This version of Preservation Notes begins at the beginning. Why was the country’s first permanent…
This begins a new series of posts called Hill Center History. It’s easy to forget that the Old Naval Hospital, which is the home to Hill Center, has been around for over 150 years and has seen DC go through many waves of change, from multiple wars to local and federal administrations to magnificent changes in the Capitol Hill neighborhood. We’re going to highlight some of the key days in our history, beginning with how our building got its start and what was happening around us at the time.
On March 14, 1864, President Abraham Lincoln signed an Act of Congress authorizing $25,000 for a naval hospital in Washington. That was for our building, now known as the Old Naval Hospital and home to Hill Center!
During the Civil War, the Navy expanded from a peacetime strength of 8,500 to 51,000 officers and enlisted men. To accommodate the needs of the larger force, the Secretary of the Interior leased several wards at the Government Asylum for the Insane (later known as St. Elizabeth’s) for a temporary Naval hospital. Then, on March 14 in the last year of the Civil War, President Lincoln called for building a naval hospital.
The site chosen for the hospital had long been associated with naval medicine. Soon after the federal government moved to Washington in November 1800, medical services and supplies were provided for the nearby Navy Yard from an apothecary shop at the corner of Pennsylvania Avenue and 9th Street SE. This is where the Old Naval Hospital still stands today!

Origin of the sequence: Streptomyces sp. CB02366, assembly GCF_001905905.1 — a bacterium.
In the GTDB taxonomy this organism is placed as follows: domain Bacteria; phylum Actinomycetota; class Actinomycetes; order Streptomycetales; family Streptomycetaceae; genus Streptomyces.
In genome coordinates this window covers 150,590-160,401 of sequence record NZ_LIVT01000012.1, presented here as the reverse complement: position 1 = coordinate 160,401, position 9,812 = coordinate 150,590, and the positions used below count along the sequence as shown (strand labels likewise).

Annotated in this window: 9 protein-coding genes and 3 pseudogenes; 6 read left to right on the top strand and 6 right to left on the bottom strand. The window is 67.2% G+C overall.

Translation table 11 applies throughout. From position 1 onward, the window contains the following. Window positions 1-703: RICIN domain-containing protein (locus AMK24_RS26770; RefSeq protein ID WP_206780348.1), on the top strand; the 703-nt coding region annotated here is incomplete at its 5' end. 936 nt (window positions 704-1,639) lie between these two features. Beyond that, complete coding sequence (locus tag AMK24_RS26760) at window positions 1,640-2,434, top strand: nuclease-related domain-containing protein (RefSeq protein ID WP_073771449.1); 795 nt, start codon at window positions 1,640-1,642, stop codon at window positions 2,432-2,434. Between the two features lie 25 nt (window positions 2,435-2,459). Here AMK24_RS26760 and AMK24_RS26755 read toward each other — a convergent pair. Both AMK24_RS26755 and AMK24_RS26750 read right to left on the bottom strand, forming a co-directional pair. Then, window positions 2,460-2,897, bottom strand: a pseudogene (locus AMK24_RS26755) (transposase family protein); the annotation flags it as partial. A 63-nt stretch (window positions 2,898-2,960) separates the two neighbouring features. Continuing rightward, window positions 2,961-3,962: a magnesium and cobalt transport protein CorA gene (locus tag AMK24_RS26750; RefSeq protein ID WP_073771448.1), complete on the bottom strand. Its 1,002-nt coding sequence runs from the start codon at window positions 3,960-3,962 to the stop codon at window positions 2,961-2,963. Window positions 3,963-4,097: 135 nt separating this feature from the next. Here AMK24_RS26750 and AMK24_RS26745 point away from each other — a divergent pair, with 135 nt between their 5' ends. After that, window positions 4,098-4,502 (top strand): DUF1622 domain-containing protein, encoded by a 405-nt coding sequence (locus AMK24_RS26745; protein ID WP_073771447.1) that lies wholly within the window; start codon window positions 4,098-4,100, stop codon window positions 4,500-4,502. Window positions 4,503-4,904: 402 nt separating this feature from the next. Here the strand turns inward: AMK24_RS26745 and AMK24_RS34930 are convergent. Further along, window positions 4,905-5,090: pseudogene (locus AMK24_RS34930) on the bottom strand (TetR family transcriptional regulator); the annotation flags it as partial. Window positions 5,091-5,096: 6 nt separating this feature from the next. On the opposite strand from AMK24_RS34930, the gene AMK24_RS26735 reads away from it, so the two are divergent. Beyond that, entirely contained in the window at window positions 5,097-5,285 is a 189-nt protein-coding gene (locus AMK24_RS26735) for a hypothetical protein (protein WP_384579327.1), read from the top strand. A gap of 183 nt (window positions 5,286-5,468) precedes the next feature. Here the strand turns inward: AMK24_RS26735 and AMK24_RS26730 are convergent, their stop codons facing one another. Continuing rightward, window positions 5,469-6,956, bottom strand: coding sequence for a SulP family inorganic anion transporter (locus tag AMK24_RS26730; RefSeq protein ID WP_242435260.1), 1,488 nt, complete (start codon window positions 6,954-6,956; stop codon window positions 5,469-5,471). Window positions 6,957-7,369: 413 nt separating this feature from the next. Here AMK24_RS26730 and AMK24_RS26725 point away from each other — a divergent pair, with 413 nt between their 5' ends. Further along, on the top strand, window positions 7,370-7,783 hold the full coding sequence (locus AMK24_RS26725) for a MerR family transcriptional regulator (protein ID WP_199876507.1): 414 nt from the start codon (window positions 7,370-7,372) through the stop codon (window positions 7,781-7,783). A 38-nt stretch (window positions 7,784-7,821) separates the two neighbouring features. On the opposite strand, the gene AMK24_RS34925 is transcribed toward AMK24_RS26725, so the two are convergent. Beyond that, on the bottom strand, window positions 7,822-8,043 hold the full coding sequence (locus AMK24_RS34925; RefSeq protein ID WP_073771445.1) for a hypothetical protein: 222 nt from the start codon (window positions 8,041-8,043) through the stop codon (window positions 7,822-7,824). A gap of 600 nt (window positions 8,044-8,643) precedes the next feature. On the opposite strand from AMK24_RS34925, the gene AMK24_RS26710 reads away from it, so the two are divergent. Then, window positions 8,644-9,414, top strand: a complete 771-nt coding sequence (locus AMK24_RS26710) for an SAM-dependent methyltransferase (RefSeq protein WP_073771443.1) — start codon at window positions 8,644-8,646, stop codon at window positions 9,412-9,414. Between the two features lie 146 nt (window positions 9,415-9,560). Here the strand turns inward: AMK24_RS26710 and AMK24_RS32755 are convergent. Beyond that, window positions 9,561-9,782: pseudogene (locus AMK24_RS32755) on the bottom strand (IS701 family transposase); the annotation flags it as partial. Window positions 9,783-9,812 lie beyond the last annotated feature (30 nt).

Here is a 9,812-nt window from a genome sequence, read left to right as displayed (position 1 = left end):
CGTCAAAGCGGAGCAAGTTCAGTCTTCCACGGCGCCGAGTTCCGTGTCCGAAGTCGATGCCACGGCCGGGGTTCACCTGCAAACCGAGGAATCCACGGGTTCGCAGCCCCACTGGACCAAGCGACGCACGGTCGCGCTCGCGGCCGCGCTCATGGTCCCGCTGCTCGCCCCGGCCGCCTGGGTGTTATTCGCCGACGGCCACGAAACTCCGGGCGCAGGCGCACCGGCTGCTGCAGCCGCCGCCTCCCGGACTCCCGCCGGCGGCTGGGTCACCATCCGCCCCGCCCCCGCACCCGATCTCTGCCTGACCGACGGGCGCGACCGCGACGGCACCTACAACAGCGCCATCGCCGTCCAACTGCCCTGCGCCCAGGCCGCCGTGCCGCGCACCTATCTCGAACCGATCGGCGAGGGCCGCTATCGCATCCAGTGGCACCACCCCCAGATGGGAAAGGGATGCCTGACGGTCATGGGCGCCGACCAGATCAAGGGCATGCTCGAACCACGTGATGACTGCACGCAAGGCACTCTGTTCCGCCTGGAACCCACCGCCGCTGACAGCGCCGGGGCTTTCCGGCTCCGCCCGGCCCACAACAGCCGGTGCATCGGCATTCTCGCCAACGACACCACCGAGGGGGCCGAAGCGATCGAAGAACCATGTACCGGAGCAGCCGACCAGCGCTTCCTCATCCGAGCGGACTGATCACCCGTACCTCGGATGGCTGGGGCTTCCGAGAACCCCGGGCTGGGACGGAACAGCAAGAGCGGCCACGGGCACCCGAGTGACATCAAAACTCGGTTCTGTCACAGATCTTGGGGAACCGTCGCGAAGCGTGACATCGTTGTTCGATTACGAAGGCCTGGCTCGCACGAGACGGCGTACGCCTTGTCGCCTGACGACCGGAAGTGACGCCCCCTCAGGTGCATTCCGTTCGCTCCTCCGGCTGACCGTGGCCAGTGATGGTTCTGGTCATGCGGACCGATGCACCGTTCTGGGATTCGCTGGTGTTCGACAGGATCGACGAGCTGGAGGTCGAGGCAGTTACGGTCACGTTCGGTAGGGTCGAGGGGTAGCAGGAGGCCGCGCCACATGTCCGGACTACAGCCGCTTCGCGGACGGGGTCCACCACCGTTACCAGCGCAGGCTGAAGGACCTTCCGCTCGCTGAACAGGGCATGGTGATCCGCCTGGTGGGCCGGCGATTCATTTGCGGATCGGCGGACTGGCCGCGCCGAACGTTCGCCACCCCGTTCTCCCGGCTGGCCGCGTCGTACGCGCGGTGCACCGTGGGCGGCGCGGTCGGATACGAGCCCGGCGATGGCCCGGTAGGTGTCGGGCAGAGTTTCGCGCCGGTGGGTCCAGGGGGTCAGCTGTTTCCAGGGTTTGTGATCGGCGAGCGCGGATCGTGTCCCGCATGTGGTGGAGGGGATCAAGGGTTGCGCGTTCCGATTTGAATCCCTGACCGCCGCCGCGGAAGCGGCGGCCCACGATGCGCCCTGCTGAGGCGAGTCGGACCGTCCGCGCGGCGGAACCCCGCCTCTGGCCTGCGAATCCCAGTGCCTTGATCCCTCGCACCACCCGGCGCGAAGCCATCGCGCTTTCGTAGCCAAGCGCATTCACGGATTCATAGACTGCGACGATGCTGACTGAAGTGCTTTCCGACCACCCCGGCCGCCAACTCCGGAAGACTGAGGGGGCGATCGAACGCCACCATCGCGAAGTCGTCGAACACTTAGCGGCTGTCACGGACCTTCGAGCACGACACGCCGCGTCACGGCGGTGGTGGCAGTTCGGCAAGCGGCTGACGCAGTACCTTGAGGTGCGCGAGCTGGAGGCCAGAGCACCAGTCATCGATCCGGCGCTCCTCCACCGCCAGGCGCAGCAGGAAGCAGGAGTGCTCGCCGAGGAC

During the War of 1812, a building on the corner of nearby Pennsylvania Avenue and 10th Street SE was rented, for $200 a year, for use by the Naval Surgeon.
The same day President Lincoln authorized funds for the naval hospital, the Union had its first victory in the Red River campaign, part of an overall Union tactic to strike deep into various parts of the Confederacy. The ultimate target was Shreveport, La., the capital of Confederate Louisiana and the headquarters for the Army of the Trans-Mississippi. It was also the gateway for a potential invasion of Texas, a tactic of interest to President Lincoln.
The major impediment to the Union troops – the largest combined Army-Navy operation of the war – was Fort DeRussy, an earthen fortification designed to resist warships coming up the river. When the infantry reached the fort early in the morning of March 14, they were met with fire from 350 soldiers. Around 6:30 p.m., the commanding officer ordered a charge of the fort and within half an hour men scaled the parapet, forcing the garrison to surrender. Fort DeRussy, which some had said was impregnable, had fallen and the Red River to Alexandria was open. On March 15, Union forces marched into Alexandria.
Special thanks to the Friends of the Old Naval Hospital for their thorough research on this topic.